The Chinese way of eating is healthy and fulfilling. The food in China is as diverse as the country itself. Chinese food is full of flavor and can be prepared in many ways depending on regional differences. A wide array of foods are eaten including numerous fruits, vegetables, and protein items. Grains are the foundation of the diet. Rice is an essential staple and is eaten at every meal. Steamed polished, white, long-grain rice is the preferred choice. Wheat is the second most popular grain and is used to make noodles, thin pancakes, dumplings, and steamed bread. Animal proteins such as beef, chicken, pork, and eggs are commonly eaten as well as fish and seafood of all kinds. Since many people in China are vegetarians or only eat small amounts of meat, soybeans and soy products are very important as a protein source. Soy foods are also eaten as an alternative source of calcium. Beans and legumes are often eaten whole or used to make powders, noodles, and pastes. Vegetables are the star ingredients in many delicious Chinese dishes!
The traditional Chinese diet is:
Low in fat – The Chinese diet is low in saturated and trans fats (the less healthy fats) and provides foods rich in the mono- and poly-unsaturated fats (think fish and vegetable oils). Fat is essential to any child’s diet, but the diet in Chinese orphanages is likely very low in fat.
Low in dairy products – Lactase is the enzyme that breaks down lactose sugar in milk and other dairy products. Lactose intolerance is the inability to digest lactose due to a lactase deficiency. Many Chinese people are lactose intolerant and rely on soy milk, tofu, soy products, and leafy green vegetables as alternative sources of calcium.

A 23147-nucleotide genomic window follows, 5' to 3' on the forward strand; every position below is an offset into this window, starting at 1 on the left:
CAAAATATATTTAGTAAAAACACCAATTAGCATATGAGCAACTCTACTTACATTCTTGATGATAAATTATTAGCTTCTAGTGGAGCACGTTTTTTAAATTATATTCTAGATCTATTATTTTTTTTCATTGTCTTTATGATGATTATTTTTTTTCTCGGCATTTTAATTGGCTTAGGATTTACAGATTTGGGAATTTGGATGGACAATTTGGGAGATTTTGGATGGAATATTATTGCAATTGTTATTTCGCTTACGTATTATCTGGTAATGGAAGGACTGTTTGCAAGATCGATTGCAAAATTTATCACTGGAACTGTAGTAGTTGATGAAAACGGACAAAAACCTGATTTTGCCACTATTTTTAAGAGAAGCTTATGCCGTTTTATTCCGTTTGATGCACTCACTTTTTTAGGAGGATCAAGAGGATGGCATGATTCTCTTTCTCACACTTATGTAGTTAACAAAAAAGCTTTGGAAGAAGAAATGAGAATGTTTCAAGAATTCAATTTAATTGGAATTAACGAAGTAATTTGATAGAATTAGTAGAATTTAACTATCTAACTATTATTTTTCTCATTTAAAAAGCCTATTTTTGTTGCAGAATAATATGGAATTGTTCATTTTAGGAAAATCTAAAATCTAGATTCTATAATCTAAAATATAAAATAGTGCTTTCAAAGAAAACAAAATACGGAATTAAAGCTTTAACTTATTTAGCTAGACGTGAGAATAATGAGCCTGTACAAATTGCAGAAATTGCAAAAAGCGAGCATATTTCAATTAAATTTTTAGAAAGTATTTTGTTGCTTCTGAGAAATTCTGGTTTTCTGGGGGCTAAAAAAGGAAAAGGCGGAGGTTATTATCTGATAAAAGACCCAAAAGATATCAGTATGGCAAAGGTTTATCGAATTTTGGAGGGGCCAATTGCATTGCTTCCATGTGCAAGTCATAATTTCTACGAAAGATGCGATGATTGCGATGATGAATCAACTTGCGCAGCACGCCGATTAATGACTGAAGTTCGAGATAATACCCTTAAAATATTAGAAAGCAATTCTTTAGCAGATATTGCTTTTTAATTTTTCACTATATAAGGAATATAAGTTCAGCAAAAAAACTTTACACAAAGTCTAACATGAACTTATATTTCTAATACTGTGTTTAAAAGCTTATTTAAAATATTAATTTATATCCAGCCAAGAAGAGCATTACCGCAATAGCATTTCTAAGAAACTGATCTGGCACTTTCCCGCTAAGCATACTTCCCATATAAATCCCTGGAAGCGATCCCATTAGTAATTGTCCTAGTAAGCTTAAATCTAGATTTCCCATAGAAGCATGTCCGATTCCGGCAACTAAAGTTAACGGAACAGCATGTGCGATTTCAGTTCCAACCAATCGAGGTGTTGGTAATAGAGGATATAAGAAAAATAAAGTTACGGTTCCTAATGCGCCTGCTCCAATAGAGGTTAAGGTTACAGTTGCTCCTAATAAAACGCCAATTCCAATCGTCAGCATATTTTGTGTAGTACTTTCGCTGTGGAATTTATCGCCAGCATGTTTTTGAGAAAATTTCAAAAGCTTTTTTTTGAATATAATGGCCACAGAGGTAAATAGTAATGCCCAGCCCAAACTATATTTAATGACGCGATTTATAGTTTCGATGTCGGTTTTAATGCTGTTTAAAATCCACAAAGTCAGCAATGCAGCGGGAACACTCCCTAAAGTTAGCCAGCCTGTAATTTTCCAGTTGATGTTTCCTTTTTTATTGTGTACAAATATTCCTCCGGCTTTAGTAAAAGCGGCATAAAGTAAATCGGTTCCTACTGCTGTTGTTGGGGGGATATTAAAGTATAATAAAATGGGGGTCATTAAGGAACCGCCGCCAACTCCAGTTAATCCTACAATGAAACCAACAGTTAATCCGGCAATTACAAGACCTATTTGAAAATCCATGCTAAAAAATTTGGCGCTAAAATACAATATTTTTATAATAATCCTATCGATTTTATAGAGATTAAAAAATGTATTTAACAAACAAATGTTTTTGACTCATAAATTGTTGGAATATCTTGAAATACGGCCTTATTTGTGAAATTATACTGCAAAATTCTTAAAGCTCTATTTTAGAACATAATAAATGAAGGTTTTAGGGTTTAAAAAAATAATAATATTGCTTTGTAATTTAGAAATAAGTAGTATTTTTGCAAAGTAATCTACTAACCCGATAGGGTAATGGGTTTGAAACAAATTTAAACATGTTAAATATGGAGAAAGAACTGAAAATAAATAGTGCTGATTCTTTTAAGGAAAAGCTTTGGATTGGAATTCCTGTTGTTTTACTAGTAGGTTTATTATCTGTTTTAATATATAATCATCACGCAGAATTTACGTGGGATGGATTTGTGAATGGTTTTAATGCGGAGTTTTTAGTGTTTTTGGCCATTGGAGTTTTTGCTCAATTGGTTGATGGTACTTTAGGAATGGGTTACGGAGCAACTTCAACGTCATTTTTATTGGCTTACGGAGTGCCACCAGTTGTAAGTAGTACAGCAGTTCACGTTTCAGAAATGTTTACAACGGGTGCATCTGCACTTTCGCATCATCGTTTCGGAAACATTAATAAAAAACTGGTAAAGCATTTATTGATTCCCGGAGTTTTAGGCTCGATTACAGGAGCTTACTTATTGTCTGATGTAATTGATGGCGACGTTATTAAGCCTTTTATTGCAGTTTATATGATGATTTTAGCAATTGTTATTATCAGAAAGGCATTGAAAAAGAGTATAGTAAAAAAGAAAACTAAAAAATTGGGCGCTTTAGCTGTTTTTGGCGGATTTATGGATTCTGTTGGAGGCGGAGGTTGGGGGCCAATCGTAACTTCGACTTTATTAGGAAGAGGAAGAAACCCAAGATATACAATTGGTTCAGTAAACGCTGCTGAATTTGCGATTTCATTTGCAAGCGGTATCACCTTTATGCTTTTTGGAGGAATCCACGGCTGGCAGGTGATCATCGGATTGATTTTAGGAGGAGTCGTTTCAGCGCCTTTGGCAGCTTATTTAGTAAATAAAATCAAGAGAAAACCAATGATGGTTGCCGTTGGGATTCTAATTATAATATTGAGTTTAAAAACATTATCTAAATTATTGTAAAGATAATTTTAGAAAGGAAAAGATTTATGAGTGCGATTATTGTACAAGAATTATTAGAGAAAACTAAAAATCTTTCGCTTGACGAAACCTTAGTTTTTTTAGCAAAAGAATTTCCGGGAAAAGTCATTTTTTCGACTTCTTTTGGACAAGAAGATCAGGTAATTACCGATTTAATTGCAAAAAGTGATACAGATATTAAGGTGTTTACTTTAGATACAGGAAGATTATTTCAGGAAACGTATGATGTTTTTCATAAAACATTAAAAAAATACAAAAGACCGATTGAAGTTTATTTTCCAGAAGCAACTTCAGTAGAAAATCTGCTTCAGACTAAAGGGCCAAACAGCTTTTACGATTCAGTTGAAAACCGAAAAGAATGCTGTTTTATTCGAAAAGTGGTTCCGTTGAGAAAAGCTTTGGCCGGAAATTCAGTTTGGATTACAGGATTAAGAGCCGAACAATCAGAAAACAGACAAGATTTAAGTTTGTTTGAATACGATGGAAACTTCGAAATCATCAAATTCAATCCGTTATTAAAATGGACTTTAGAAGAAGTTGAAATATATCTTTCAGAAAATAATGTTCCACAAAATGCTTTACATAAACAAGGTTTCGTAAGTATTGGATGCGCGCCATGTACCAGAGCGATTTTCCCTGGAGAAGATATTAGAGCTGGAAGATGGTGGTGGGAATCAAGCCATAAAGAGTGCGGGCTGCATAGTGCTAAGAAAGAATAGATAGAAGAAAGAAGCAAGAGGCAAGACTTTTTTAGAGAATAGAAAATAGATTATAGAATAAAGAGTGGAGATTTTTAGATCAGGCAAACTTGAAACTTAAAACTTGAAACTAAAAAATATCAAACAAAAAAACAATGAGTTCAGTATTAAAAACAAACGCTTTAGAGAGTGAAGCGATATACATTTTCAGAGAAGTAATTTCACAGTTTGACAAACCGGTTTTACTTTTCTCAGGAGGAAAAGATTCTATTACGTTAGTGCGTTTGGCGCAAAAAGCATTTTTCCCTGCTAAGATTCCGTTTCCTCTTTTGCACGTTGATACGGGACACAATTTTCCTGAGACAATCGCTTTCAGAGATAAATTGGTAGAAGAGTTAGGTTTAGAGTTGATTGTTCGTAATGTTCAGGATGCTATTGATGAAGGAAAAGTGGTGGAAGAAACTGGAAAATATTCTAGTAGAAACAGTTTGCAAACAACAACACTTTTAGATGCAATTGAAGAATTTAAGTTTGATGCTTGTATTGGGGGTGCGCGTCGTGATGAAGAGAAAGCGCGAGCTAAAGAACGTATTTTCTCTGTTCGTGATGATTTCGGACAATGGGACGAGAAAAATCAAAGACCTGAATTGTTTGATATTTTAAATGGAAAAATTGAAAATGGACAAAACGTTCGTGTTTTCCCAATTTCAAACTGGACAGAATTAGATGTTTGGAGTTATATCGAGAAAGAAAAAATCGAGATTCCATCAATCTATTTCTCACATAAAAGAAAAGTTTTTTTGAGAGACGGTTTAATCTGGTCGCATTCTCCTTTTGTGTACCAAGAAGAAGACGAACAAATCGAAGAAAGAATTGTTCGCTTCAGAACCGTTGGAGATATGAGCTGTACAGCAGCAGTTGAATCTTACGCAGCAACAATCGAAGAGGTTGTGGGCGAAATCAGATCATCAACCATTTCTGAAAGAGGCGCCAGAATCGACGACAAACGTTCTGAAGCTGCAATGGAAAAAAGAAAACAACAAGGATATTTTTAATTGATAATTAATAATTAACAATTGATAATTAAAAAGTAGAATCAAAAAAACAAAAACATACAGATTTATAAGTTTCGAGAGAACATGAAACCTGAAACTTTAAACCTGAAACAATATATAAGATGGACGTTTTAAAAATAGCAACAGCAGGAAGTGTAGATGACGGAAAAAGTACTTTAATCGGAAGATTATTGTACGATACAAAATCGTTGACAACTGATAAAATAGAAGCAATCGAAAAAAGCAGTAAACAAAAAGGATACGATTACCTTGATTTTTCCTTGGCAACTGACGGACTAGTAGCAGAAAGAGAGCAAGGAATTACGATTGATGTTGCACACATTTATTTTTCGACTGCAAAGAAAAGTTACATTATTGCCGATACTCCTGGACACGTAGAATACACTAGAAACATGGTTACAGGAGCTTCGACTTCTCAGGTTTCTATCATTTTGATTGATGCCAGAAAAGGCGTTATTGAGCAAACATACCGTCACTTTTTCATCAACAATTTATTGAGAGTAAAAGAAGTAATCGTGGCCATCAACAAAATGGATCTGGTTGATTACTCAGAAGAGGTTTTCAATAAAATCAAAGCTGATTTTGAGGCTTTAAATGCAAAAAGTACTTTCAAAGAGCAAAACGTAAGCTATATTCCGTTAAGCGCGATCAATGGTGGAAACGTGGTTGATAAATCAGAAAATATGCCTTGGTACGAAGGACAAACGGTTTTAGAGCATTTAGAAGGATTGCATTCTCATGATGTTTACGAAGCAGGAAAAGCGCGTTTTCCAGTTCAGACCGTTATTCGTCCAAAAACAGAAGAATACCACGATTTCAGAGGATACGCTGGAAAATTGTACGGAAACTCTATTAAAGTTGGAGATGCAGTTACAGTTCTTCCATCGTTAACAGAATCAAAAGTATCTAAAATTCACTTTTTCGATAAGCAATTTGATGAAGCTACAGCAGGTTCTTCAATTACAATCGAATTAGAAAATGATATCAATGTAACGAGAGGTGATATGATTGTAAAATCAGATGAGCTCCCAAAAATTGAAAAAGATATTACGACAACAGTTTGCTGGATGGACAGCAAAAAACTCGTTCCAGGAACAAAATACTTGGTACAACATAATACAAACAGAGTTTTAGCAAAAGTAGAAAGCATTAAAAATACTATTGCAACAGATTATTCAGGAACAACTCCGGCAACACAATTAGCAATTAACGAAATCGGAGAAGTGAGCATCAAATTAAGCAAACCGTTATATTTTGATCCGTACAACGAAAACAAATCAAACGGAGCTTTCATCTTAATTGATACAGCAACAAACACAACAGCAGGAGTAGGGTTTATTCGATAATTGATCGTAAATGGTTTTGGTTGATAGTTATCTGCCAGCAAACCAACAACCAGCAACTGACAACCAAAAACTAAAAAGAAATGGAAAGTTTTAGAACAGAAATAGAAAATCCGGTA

High in complex carbohydrates – Complex carbohydrates are found in fruits, vegetables, nuts, seeds, and grains. These foods contain fiber, which is important for digestive health.
High in sodium – Specific recommendations regarding sodium do not exist for infants and children. It’s not yet clear what effect a salty diet has on children’s long term health, but moderate intake of sodium and plenty of fluids should be encouraged.
Iron – Iron is necessary for oxygen delivery to cells and regulation of cell growth. Iron deficiency develops gradually and is commonly seen in women of childbearing age and children. A lack of iron results in an insufficient supply of oxygen to cells eventually causing anemia, fatigue, poor work performance, slow cognitive and social development in children, and decreased immunity.
Vitamin A – Vitamin A plays a critical role in healthy vision, growth and development, and immune function. Vitamin A deficiency is common in developing countries, such as China, and is often accompanied by zinc deficiency. Symptoms of deficiency include blindness, diminished ability to fight infections, decreased growth rate, and slow bone development. Vitamin A helps mobilize iron from its storage sites, so a deficiency of vitamin A limits the body’s ability to use stored iron. This results in an “apparent” iron deficiency because iron levels in the blood are low even though body stores are normal.
Calcium – Calcium is needed to build strong bones and teeth. It also plays a role in blood clotting, muscle contraction, and nerve-cell communication. In the long term, dietary intakes well below the recommended levels may impact bone development. Bones increase in size and mass during childhood and adolescence, therefore adequate calcium and vitamin D should be consumed throughout childhood into early adulthood.
Vitamin D – Vitamin D is needed for calcium absorption and maintenance of calcium levels to enable normal development of bones and prevent muscular spasms caused by low levels of calcium in the blood. A poor diet and lack of exposure to sunlight can result in vitamin D deficiency. A deficiency in childhood can result in development of the disease Rickets in which bones become soft.
Zinc – Zinc is involved in many important processes in the body. Symptoms of zinc deficiency include delayed growth, loss of appetite, impaired immune function, hair loss, diarrhea, delayed sexual maturation, eye and skin lesions, delayed wound healing, taste abnormalities, and mental fatigue.
Iodine – Iodine is needed for production of thyroid hormone. Deficiency of iodine can lead to development of an enlarged thyroid called a goiter, hypothyroidism, and mental retardation in children whose mothers were iodine deficient during pregnancy.